John Saunders reports: “The major achievement of the tournament will be if everyone manages to get here.” These were the wise words of organiser Stuart Conquest to me a week or two before the Gibraltar leg of the FIDE Women’s Grand Prix was due to start on Saturday 22 May. That’s just one day away. And, as I write, three of the competitors are still in transit, as is our commentary team. It’s just great to be able to offer the world a mouth-watering line-up of players at an OTB tournament, but no-one should underestimate the manifold problems involved in travel in our much-changed world.
Stuart was so right. The difficulties of air travel in the Covid era have been almost the sole topic of conversation in the past 24 hours amongst those of us who have managed to jump through all the regulatory hoops set for us. In legend, Hercules created the Straits of Gibraltar by stamping his foot, but even this hero of mythology would have quailed in the face of the voluminous forms that need to be filled before you can cross a country’s border, or even after you have done so. The seven labours of Hercules pale into insignificance compared to the bewildering succession of passenger location forms and covid rapid test forms that some of our far-travelling competitors had to complete on their way here.
Let’s start with the easiest journey, which was probably mine. I live a half hour’s drive from Heathrow so it should have been a piece of cake. Indeed, it proved not too bad at all as a person of intelligence applied their mind to it. I don’t mean me, obviously: but my wife managed to get her head round the ever-changing regulations required for me simply to exit the UK, enter Gibraltar, and receive an initial Covid test. I just followed her advice and, as result, my journey was relatively painless.
The tournament’s digital board wizard, Matthew Carr, also coped with all the red tape and arrived on the same flight. In fact, Matt deserves some kind of prize for making light of the difficulties involved. First, he got all his forms filled in well before the flight, printed them off and kept them in a folder in case he was challenged at any point. Then his seat selection strategy was immaculate: he changed his reservation to one of the seats at the back of the plane, correctly predicting that he would be one of the first rows to be invited to disembark (the disembarkation procedures have also changed during the Covid era). That enabled him to get off the plane first, breeze through passport control, pick up his luggage immediately (someone had already taken it off the carousel for him), sprint over to the Covid testing kiosk before anyone else. Ten minutes, all done. We salute you, travel grandmaster Matthew Carr.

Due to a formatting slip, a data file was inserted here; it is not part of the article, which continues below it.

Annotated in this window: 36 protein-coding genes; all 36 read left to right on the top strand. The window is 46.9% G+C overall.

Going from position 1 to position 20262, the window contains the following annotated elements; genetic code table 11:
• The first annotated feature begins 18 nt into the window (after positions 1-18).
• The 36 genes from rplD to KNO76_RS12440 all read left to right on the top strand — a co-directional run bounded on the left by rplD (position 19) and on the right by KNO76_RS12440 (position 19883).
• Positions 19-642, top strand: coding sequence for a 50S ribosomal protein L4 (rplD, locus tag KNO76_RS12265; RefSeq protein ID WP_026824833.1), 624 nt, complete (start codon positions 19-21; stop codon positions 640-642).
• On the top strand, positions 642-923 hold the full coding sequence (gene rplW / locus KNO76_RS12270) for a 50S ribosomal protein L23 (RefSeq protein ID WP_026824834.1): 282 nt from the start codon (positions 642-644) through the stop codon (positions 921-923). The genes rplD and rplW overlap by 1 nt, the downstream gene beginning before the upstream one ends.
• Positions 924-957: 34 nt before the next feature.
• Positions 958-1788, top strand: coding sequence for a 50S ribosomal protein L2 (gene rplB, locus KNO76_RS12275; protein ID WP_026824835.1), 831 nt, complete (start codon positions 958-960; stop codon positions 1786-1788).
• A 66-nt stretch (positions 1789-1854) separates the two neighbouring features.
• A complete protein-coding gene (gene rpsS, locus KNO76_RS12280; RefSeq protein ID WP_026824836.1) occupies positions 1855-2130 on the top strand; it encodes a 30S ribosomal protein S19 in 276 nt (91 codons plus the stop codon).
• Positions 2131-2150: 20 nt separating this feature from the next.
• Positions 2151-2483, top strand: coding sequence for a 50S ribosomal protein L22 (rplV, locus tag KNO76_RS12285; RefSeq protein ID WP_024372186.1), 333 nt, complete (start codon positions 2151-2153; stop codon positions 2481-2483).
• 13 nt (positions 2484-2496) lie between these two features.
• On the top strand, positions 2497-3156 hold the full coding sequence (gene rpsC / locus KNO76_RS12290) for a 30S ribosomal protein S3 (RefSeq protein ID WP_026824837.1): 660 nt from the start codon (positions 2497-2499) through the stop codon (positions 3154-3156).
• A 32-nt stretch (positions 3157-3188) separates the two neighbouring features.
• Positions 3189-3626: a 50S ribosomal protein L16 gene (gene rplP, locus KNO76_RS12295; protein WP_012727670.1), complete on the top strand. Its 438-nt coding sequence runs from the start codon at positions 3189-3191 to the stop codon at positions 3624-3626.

However, at Gibraltar airport Matthew and I encountered Kateryna Lagno and Dinara Saduakassova, who had already travelled vast distances before reaching Heathrow, and had run into some quite unnecessary problems en route. Dinara and her mother had been booked on a flight to Heathrow but had been stopped from boarding a BA flight on Wednesday because their visas were invalid. Actually, the visas were perfectly valid and BA later had to admit it was entirely their fault. But it was too late to catch the flight and had to stop over in London for an entirely unnecessary night.
Their problems didn’t end there. In Gibraltar Kateryna, Dinara and her mum managed to pass through passport control successfully, but lacked the mandatory documentation to receive the obligatory Covid test. Matthew and I stayed to help but, unfortunately, the airport and Covid testing staff didn’t immediately make it clear, even to us native speakers of English, how to address this documentary deficiency. After what seemed like an age, we were finally given the right Gibraltar government website address to enable us to fill in the two sets of forms using our motley collection of mobile phones. Once these had been completed, all three were able to receive the obligatory airport Covid test and we could all head for the hotel. What impressed me most about this process, which lasted around two hours, was the sang froid of three ladies in question, faced with a blizzard of bureaucracy in a foreign language and following a lot of hard travelling. It gave me an insight into their toughness of character and resourcefulness, which probably underpins their excellence at chess. Hats off to all three of them.
Another insight into the trying nature of Covid-era travel arrangements was a tweet from tournament commentator Nigel Short yesterday. “Looking forward to commentating on a great tournament in Gibraltar with @fionchetta! Unfortunately, despite years of experience, I have become stressed about the process of travelling itself. Do I have the right tests? Have I filled in the forms correctly? So many new worries.” Nigel can probably claim to be the best-travelled chess player in the world, and he appears to enjoy travel generally, so if he feels stressed about travelling, it speaks volumes about the brave new world we are entering. He’s still in transit, hopefully arriving Friday afternoon. His fellow commentator Fiona Steil-Antoni has also experienced travel problems, with her initial Covid test result being sent to her too late for her to make an intended flight. Three of the players are yet to arrive: we’re expecting Gunay Mammadzada (Azerbaijan) and Nana Dzagnidze (Georgia) later today, but Valentina Gunina (Russia) won’t be arriving before tomorrow Saturday, when round one is scheduled. Poor Valya: all her interim messages on her travel woes have been typically upbeat but she must be suffering inside.
Fingers crossed, all our travellers reached their destination very soon and we can start reporting on some chess.